CLEVELAND — The Indians planned on activating reliever Aaron Fultz after the All-Star break but that was scrapped Friday, with the team feeling the left-hander wasn’t ready.
Fultz, on the disabled list with a strained muscle in his rib cage, pitched a simulated game Thursday and the decision to leave him on the injured list was made shortly after.
“He was OK, but not to the point that we’re ready to activate him,” said Indians manager Eric Wedge. “I think he’s headed in the right direction, but we don’t want to pull the trigger and have to put him right back on the disabled list.
“I just think we’d be pushing it a little bit to activate him right now.”
Wedge said Fultz (3-1, 1.71 ERA in 32 games) would throw a bullpen session and another simulated game before making at least one minor league rehab appearance. He said Fultz could be activated by the end of next week.
Fultz said he could pitch with the injury but it has healed slower than expected.
“I can still feel it when I throw,” said Fultz, who hasn’t pitched since June 22. “It doesn’t get any worse. It just hasn’t improved as much as I want it to.”
The Indians promoted Triple-A Buffalo’s Jensen Lewis to take the spot vacated by Edward Mujica, who was optioned back to Buffalo over the All-Star break to clear room for Fultz.
Lewis, a 23-year-old right-hander who was a third-round draft choice in 2005 out of Vanderbilt, is a combined 3-0 with a 1.73 ERA in 34 games for Buffalo and Double-A Akron. He began his professional career as a starter but was converted to relief work prior to this season.
“A lot of people in the organization feel strongly about him,” Wedge said.
Lewis’ family originally hails from Medina but moved to Cincinnati shortly before he was born. He still has family and friends in Medina County, and he expected them to be in attendance Friday with the potential for him to make his major league debut.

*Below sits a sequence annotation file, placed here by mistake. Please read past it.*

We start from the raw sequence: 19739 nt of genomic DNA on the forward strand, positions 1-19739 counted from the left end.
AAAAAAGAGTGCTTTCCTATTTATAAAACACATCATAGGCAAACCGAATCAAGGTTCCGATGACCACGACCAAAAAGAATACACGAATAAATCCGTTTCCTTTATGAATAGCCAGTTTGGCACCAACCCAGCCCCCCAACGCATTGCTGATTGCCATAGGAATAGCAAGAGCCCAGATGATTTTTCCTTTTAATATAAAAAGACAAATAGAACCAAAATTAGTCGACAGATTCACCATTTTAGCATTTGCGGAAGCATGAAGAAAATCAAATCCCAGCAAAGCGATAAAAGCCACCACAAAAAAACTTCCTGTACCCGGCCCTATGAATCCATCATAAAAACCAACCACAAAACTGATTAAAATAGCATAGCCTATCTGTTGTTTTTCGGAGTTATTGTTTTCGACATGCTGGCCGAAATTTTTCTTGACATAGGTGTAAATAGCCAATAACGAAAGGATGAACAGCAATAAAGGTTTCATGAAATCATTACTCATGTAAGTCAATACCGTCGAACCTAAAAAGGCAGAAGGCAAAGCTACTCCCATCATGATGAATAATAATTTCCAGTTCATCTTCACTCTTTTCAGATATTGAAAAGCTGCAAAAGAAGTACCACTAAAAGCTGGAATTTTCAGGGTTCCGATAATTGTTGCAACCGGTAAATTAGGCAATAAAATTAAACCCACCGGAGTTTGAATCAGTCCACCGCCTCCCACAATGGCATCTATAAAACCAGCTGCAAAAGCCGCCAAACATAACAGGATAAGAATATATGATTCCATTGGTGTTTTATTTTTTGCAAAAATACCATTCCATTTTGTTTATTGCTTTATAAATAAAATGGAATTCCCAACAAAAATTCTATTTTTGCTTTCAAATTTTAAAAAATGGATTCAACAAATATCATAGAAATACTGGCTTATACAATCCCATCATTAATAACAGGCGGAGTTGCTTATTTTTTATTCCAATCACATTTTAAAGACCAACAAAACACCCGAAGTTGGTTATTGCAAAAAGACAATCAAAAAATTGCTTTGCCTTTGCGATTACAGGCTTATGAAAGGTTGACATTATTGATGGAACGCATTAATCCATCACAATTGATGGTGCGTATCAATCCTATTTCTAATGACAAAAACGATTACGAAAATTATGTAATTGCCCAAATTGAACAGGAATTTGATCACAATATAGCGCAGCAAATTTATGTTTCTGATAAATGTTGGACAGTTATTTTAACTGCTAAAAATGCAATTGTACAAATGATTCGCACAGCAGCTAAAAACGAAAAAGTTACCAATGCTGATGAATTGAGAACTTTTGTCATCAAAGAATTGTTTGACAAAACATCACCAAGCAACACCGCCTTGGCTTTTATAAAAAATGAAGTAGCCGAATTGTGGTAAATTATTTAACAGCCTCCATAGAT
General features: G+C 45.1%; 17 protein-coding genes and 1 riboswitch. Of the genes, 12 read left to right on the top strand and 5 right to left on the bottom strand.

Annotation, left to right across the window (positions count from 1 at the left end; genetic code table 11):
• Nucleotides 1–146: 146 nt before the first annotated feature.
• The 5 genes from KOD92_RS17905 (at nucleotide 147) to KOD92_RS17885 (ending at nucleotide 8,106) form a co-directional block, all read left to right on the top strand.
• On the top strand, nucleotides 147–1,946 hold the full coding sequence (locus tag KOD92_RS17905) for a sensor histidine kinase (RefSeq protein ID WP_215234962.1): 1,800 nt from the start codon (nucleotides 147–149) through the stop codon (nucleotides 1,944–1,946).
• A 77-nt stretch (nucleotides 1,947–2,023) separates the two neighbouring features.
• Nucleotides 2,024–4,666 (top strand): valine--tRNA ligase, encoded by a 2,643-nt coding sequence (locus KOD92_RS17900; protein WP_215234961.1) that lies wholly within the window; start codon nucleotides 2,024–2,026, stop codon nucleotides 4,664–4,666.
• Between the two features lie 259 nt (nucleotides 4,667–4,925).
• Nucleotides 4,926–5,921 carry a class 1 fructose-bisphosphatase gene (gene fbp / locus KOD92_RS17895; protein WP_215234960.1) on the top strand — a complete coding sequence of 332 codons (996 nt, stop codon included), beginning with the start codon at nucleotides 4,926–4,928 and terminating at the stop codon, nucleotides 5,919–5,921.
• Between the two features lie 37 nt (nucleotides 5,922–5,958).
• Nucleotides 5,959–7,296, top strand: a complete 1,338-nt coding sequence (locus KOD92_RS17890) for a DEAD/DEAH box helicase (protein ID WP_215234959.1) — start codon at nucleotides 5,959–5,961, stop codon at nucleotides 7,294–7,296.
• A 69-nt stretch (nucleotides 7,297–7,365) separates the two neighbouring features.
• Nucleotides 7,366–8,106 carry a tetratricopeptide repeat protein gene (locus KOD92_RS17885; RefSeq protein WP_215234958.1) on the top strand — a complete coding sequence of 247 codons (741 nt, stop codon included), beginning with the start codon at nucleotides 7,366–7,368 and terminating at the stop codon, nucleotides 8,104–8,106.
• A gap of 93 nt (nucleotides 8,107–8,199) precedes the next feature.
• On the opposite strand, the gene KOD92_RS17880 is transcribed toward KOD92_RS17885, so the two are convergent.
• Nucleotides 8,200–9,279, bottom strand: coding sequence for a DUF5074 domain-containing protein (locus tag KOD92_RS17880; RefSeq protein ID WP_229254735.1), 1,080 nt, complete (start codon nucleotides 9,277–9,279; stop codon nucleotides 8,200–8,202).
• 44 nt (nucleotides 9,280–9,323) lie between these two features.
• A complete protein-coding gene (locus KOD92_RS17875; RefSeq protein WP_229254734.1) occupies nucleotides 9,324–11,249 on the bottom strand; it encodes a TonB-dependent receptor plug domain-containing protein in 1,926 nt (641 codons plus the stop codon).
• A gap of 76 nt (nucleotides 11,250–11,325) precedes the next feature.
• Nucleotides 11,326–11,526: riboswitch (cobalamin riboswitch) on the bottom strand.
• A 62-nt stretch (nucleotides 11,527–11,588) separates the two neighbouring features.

Indians owner Larry Dolan and general manager Mark Shapiro are receiving praise for locking up a number of the team’s core players in long-term contracts, including Travis Hafner, who signed a
four-year extension Thursday.
But the core guys, most of whom have been together since 2003, deserve some credit as well, with a number of them sacrificing big pay days on the free-agent market to remain in Cleveland.
“It’s this group of guys,” said pitcher Jake Westbrook, who signed a three-year extension earlier in the season. “We’ve been through the rebuilding process and we want to stick with it.
“Money’s nice, but I guess the bottom line is, ‘Are you happy?’”
Westbrook said a camaraderie exists within the Indians clubhouse that is rare on the big league level.
“Certain teams may have different groups of guys that hang out together or there might be a player that people don’t like,” he said. “I can’t say that here. I think that’s special.”
Cleveland third baseman Casey Blake used the All-Star break to return to his hometown, Indianola, Iowa, where he said he ate sweet corn.
When he was told the produce was not in season, Blake said: “(Iowa) is God’s country. It’s heaven. You can do anything in heaven.”
Three Single-A Mahoning Valley pitchers — Kelvin De La Cruz, Daniel Frega and Vinnie Pestano — combined to throw a no-hitter Thursday in a 7-1 victory over Vermont in the second game of a doubleheader. De La Cruz, who was recently promoted from the Gulf Coast League, started and allowed an unearned run, while striking out seven through five innings.
l Akron reliever Cliff Politte is back on the disabled list with shoulder inflammation. Politte, once a key member of the White Sox bullpen, is attempting to come back from shoulder surgery.
The Indians entered Friday with an American League-leading 109 home runs, ranking third in the majors behind Cincinnati (128) and Milwaukee (124).
l Boxer Kelly Pavlik, a rising star from Youngstown, threw out one of the ceremonial first pitches.